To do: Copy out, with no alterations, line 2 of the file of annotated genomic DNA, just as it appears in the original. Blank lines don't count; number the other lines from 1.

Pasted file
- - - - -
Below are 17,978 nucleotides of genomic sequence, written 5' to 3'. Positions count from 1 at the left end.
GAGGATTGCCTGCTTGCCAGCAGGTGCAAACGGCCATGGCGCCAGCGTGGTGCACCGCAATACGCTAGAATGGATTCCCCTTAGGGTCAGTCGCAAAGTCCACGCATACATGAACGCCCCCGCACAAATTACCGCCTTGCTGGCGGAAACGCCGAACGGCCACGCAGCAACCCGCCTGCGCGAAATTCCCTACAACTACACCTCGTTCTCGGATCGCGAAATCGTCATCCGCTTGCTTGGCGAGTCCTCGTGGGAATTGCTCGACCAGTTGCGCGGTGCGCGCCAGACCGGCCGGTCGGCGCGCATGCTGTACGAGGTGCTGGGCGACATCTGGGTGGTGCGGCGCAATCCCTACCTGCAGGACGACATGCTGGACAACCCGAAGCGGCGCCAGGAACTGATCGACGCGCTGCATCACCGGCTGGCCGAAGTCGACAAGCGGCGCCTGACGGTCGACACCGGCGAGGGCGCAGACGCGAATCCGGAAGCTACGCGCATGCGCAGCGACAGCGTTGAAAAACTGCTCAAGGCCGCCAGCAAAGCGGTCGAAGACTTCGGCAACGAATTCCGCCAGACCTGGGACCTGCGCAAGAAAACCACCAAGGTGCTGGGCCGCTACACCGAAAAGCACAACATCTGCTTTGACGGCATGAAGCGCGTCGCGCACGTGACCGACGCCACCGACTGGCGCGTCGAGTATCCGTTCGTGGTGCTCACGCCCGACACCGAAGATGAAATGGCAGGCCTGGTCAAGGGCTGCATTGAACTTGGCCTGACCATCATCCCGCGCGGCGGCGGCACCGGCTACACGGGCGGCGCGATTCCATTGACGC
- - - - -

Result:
GAGGATTGCCTGCTTGCCAGCAGGTGCAAACGGCCATGGCGCCAGCGTGGTGCACCGCAATACGCTAGAATGGATTCCCCTTAGGGTCAGTCGCAAAGTCCACGCATACATGAACGCCCCCGCACAAATTACCGCCTTGCTGGCGGAAACGCCGAACGGCCACGCAGCAACCCGCCTGCGCGAAATTCCCTACAACTACACCTCGTTCTCGGATCGCGAAATCGTCATCCGCTTGCTTGGCGAGTCCTCGTGGGAATTGCTCGACCAGTTGCGCGGTGCGCGCCAGACCGGCCGGTCGGCGCGCATGCTGTACGAGGTGCTGGGCGACATCTGGGTGGTGCGGCGCAATCCCTACCTGCAGGACGACATGCTGGACAACCCGAAGCGGCGCCAGGAACTGATCGACGCGCTGCATCACCGGCTGGCCGAAGTCGACAAGCGGCGCCTGACGGTCGACACCGGCGAGGGCGCAGACGCGAATCCGGAAGCTACGCGCATGCGCAGCGACAGCGTTGAAAAACTGCTCAAGGCCGCCAGCAAAGCGGTCGAAGACTTCGGCAACGAATTCCGCCAGACCTGGGACCTGCGCAAGAAAACCACCAAGGTGCTGGGCCGCTACACCGAAAAGCACAACATCTGCTTTGACGGCATGAAGCGCGTCGCGCACGTGACCGACGCCACCGACTGGCGCGTCGAGTATCCGTTCGTGGTGCTCACGCCCGACACCGAAGATGAAATGGCAGGCCTGGTCAAGGGCTGCATTGAACTTGGCCTGACCATCATCCCGCGCGGCGGCGGCACCGGCTACACGGGCGGCGCGATTCCATTGACGC